Red-necked Grebes inhabit large lakes and ponds within a forested landscape. They require deep water for foraging and marshy, emergent vegetation for nesting.
Red-necked Grebes persist as a small, isolated breeding population in Oregon. They are susceptible to pesticide impacts on reproduction. They need high water quality with diverse invertebrate and fish prey.
Survey data are only periodic and incomplete. Determine the potential impacts of recreational boating on breeding success. Assess cumulative effects of pesticides and heavy metals on this species. Monitor the effects of deteriorating water quality due to agricultural run-off, drought, and pollution.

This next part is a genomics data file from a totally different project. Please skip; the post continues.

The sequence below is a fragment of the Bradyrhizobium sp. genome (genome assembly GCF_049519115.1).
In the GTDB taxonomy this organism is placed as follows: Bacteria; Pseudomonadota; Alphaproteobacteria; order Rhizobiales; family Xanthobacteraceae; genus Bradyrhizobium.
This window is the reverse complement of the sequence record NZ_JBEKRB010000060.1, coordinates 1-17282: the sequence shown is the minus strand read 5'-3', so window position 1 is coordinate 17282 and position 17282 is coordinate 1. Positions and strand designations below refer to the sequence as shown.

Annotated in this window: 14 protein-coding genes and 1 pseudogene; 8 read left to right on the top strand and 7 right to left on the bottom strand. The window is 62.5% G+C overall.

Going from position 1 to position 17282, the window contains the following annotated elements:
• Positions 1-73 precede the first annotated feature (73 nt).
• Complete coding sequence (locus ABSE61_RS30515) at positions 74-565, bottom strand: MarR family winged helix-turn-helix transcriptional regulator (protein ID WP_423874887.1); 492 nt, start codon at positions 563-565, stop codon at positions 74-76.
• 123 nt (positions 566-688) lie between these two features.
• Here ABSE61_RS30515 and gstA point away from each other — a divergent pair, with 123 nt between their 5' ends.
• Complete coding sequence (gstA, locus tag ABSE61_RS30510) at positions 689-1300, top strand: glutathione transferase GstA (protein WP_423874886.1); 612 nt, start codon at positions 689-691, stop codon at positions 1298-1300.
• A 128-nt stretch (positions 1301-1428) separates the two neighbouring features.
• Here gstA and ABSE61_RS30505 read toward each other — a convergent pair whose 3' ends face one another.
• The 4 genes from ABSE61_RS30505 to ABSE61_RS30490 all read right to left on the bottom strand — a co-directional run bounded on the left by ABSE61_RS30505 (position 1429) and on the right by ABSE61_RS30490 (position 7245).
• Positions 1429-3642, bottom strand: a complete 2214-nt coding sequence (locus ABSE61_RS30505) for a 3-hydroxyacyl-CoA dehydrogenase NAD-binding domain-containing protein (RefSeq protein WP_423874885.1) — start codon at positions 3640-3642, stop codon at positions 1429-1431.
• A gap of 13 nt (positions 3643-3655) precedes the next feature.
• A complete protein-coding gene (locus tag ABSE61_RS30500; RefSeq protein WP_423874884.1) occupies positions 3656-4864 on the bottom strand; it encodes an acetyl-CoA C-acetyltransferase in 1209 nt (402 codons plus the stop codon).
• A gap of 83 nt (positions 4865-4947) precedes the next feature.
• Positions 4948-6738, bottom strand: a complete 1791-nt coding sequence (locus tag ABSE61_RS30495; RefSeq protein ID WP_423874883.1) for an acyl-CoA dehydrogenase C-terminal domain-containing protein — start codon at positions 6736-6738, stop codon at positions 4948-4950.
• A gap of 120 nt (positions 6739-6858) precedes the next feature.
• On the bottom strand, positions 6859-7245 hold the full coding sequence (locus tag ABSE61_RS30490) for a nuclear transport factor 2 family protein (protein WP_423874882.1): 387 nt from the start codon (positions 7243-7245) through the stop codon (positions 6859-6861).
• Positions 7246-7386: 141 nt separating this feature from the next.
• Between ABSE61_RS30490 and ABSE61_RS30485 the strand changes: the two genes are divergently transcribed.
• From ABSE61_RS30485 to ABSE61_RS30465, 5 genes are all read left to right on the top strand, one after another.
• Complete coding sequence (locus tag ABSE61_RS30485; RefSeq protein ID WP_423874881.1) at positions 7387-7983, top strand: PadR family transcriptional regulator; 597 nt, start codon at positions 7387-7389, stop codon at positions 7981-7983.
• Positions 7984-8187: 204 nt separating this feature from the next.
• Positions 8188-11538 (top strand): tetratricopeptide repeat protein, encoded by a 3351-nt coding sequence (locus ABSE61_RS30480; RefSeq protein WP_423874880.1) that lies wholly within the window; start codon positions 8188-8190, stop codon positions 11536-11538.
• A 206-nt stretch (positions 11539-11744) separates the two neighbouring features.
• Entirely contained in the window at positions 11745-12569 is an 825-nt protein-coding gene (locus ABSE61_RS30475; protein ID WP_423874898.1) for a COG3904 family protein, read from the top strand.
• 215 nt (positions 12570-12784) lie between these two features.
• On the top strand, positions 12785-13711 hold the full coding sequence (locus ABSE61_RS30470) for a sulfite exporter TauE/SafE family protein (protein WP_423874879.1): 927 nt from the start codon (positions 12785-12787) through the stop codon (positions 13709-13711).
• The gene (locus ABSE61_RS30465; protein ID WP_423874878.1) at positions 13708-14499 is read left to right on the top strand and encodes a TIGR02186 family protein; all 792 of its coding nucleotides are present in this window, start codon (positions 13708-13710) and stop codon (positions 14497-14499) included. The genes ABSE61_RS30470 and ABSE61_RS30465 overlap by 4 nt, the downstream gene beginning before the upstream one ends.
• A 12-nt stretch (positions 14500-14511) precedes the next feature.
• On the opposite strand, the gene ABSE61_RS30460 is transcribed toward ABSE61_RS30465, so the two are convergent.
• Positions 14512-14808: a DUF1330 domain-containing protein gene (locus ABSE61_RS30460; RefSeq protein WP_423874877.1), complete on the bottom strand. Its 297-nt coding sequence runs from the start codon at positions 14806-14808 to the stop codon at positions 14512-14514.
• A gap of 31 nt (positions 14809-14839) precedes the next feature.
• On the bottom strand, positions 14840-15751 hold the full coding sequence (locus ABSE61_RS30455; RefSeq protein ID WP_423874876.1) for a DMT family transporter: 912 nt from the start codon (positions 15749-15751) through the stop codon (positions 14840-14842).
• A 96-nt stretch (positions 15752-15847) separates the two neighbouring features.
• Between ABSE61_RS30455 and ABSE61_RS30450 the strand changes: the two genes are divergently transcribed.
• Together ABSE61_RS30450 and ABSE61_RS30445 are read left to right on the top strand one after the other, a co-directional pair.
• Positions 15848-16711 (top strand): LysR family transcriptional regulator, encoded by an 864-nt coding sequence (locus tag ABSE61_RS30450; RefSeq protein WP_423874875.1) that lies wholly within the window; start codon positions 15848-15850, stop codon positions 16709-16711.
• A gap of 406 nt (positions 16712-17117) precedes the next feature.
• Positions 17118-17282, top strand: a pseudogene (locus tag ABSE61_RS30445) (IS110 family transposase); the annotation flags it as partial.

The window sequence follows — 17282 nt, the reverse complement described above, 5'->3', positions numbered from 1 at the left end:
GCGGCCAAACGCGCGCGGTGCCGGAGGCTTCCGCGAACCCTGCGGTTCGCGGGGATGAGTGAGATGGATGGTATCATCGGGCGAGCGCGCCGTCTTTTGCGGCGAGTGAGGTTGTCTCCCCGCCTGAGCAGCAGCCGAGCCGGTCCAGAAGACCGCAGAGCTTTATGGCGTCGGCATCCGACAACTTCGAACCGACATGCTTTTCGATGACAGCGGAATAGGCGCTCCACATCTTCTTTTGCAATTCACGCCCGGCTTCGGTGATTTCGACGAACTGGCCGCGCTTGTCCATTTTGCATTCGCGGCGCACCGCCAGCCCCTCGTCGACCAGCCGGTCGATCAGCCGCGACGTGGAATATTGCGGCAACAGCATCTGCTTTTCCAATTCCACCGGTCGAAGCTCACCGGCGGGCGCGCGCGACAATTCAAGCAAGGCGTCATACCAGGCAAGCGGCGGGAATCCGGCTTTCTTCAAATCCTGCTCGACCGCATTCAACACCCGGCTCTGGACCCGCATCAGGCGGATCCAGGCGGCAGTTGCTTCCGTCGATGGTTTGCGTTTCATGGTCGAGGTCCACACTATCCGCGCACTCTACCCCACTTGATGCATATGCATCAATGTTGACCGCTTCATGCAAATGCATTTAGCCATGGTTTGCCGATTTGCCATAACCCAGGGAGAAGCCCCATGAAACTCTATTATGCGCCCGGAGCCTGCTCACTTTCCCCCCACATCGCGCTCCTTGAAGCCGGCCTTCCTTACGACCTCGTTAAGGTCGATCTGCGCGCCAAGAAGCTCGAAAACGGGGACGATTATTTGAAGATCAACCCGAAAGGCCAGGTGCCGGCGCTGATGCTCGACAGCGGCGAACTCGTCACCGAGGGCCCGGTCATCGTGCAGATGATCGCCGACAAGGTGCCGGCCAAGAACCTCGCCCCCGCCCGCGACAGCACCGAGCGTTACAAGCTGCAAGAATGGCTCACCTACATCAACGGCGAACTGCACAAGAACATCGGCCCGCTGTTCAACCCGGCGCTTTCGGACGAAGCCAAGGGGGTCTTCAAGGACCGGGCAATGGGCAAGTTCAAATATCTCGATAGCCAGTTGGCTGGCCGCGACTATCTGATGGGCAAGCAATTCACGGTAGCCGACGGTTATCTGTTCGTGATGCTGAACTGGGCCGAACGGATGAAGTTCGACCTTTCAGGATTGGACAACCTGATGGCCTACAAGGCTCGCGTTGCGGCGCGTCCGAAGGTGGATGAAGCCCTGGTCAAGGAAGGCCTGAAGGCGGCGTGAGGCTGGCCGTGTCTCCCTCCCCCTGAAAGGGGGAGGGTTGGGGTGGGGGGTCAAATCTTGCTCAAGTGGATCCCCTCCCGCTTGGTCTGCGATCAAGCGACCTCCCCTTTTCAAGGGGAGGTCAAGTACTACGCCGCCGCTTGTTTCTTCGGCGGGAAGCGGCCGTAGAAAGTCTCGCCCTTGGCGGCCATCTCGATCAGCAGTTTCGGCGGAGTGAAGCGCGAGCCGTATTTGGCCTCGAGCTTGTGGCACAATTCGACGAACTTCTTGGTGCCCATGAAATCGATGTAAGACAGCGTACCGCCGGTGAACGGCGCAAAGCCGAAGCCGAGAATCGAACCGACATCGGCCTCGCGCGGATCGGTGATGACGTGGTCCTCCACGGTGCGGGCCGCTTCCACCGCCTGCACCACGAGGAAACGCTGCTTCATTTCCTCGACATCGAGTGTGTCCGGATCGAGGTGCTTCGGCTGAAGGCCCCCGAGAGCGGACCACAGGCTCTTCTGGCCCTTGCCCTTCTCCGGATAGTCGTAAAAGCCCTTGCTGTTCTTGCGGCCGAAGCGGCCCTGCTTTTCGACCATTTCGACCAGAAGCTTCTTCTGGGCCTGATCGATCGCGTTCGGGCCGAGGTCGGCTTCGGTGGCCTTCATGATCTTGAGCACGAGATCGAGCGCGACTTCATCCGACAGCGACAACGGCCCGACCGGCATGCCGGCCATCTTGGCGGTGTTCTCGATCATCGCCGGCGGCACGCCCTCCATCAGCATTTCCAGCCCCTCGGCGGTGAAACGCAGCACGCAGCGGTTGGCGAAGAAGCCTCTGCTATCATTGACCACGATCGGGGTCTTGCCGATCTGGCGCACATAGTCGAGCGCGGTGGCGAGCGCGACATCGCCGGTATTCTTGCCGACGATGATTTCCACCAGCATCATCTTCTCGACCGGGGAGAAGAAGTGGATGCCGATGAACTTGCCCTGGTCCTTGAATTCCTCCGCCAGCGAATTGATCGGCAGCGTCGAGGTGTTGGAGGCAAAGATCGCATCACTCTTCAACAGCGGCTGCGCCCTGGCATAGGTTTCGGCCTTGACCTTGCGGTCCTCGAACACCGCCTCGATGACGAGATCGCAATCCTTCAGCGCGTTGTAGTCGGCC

Maintain and enhance marshy vegetation at occupied site(s). Minimize disturbance at breeding and roosting locations. This species readily uses artificial wetlands. Artificial nest platforms have been used successfully on Lake Ontario.